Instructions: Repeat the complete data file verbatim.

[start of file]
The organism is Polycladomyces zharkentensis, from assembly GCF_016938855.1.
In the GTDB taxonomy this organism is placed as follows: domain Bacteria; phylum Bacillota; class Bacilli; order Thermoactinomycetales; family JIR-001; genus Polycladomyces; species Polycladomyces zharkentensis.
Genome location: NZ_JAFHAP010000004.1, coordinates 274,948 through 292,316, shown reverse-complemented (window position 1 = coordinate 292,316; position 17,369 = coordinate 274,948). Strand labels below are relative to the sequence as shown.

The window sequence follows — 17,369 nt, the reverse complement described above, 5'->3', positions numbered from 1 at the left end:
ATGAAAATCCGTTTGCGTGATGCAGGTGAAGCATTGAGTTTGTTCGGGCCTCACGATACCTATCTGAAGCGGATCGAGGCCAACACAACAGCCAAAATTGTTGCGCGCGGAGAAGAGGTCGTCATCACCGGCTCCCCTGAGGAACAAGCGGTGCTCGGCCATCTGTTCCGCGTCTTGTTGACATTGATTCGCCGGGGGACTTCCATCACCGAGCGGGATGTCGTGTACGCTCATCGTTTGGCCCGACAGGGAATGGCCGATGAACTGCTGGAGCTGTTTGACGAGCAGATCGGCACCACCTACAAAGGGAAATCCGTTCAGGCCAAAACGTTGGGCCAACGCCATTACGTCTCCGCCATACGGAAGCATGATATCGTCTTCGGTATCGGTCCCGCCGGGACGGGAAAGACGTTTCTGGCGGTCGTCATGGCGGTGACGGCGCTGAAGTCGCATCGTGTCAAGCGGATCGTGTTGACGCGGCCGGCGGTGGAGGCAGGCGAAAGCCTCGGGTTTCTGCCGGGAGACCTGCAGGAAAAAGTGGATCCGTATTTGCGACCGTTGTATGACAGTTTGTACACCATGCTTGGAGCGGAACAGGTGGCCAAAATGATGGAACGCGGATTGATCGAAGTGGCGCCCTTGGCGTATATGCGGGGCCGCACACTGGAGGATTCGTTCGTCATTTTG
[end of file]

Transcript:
The organism is Polycladomyces zharkentensis, from assembly GCF_016938855.1.
In the GTDB taxonomy this organism is placed as follows: domain Bacteria; phylum Bacillota; class Bacilli; order Thermoactinomycetales; family JIR-001; genus Polycladomyces; species Polycladomyces zharkentensis.
Genome location: NZ_JAFHAP010000004.1, coordinates 274,948 through 292,316, shown reverse-complemented (window position 1 = coordinate 292,316; position 17,369 = coordinate 274,948). Strand labels below are relative to the sequence as shown.

The window sequence follows — 17,369 nt, the reverse complement described above, 5'->3', positions numbered from 1 at the left end:
ATGAAAATCCGTTTGCGTGATGCAGGTGAAGCATTGAGTTTGTTCGGGCCTCACGATACCTATCTGAAGCGGATCGAGGCCAACACAACAGCCAAAATTGTTGCGCGCGGAGAAGAGGTCGTCATCACCGGCTCCCCTGAGGAACAAGCGGTGCTCGGCCATCTGTTCCGCGTCTTGTTGACATTGATTCGCCGGGGGACTTCCATCACCGAGCGGGATGTCGTGTACGCTCATCGTTTGGCCCGACAGGGAATGGCCGATGAACTGCTGGAGCTGTTTGACGAGCAGATCGGCACCACCTACAAAGGGAAATCCGTTCAGGCCAAAACGTTGGGCCAACGCCATTACGTCTCCGCCATACGGAAGCATGATATCGTCTTCGGTATCGGTCCCGCCGGGACGGGAAAGACGTTTCTGGCGGTCGTCATGGCGGTGACGGCGCTGAAGTCGCATCGTGTCAAGCGGATCGTGTTGACGCGGCCGGCGGTGGAGGCAGGCGAAAGCCTCGGGTTTCTGCCGGGAGACCTGCAGGAAAAAGTGGATCCGTATTTGCGACCGTTGTATGACAGTTTGTACACCATGCTTGGAGCGGAACAGGTGGCCAAAATGATGGAACGCGGATTGATCGAAGTGGCGCCCTTGGCGTATATGCGGGGCCGCACACTGGAGGATTCGTTCGTCATTTTG